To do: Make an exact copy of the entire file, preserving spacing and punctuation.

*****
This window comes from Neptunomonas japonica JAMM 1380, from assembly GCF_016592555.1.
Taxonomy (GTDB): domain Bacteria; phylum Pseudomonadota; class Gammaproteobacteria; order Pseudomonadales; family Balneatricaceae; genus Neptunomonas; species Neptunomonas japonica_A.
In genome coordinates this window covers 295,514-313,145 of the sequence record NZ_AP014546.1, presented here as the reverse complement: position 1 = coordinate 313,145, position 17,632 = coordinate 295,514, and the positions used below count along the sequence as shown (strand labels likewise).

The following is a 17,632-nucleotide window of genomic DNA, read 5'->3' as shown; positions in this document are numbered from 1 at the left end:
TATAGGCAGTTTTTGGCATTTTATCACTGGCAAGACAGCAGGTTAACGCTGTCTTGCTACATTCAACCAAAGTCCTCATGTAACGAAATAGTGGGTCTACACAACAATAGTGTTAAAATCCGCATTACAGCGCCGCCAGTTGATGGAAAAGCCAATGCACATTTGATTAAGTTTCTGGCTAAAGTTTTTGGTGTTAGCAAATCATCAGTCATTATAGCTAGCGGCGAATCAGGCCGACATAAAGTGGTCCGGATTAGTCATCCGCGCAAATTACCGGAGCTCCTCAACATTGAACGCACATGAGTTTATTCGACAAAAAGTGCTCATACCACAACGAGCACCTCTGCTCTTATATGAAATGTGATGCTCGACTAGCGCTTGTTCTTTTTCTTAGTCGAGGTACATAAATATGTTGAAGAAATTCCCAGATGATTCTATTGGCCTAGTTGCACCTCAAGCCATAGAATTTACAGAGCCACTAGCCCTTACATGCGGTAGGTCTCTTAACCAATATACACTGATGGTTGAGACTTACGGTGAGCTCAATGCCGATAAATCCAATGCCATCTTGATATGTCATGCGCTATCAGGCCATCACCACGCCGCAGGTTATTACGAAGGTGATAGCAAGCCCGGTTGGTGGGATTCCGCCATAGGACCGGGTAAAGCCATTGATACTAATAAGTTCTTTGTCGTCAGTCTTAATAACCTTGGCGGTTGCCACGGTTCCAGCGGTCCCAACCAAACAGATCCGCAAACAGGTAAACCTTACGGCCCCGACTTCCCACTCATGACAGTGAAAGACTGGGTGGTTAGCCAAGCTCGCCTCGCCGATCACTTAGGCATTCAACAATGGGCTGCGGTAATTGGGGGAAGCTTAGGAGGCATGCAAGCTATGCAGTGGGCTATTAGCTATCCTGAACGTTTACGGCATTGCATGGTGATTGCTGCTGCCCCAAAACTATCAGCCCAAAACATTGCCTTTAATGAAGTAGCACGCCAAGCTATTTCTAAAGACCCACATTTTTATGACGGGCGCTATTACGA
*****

This window comes from Neptunomonas japonica JAMM 1380, from assembly GCF_016592555.1.
Taxonomy (GTDB): domain Bacteria; phylum Pseudomonadota; class Gammaproteobacteria; order Pseudomonadales; family Balneatricaceae; genus Neptunomonas; species Neptunomonas japonica_A.
In genome coordinates this window covers 295,514-313,145 of the sequence record NZ_AP014546.1, presented here as the reverse complement: position 1 = coordinate 313,145, position 17,632 = coordinate 295,514, and the positions used below count along the sequence as shown (strand labels likewise).

The following is a 17,632-nucleotide window of genomic DNA, read 5'->3' as shown; positions in this document are numbered from 1 at the left end:
TATAGGCAGTTTTTGGCATTTTATCACTGGCAAGACAGCAGGTTAACGCTGTCTTGCTACATTCAACCAAAGTCCTCATGTAACGAAATAGTGGGTCTACACAACAATAGTGTTAAAATCCGCATTACAGCGCCGCCAGTTGATGGAAAAGCCAATGCACATTTGATTAAGTTTCTGGCTAAAGTTTTTGGTGTTAGCAAATCATCAGTCATTATAGCTAGCGGCGAATCAGGCCGACATAAAGTGGTCCGGATTAGTCATCCGCGCAAATTACCGGAGCTCCTCAACATTGAACGCACATGAGTTTATTCGACAAAAAGTGCTCATACCACAACGAGCACCTCTGCTCTTATATGAAATGTGATGCTCGACTAGCGCTTGTTCTTTTTCTTAGTCGAGGTACATAAATATGTTGAAGAAATTCCCAGATGATTCTATTGGCCTAGTTGCACCTCAAGCCATAGAATTTACAGAGCCACTAGCCCTTACATGCGGTAGGTCTCTTAACCAATATACACTGATGGTTGAGACTTACGGTGAGCTCAATGCCGATAAATCCAATGCCATCTTGATATGTCATGCGCTATCAGGCCATCACCACGCCGCAGGTTATTACGAAGGTGATAGCAAGCCCGGTTGGTGGGATTCCGCCATAGGACCGGGTAAAGCCATTGATACTAATAAGTTCTTTGTCGTCAGTCTTAATAACCTTGGCGGTTGCCACGGTTCCAGCGGTCCCAACCAAACAGATCCGCAAACAGGTAAACCTTACGGCCCCGACTTCCCACTCATGACAGTGAAAGACTGGGTGGTTAGCCAAGCTCGCCTCGCCGATCACTTAGGCATTCAACAATGGGCTGCGGTAATTGGGGGAAGCTTAGGAGGCATGCAAGCTATGCAGTGGGCTATTAGCTATCCTGAACGTTTACGGCATTGCATGGTGATTGCTGCTGCCCCAAAACTATCAGCCCAAAACATTGCCTTTAATGAAGTAGCACGCCAAGCTATTTCTAAAGACCCACATTTTTATGACGGGCGCTATTACGA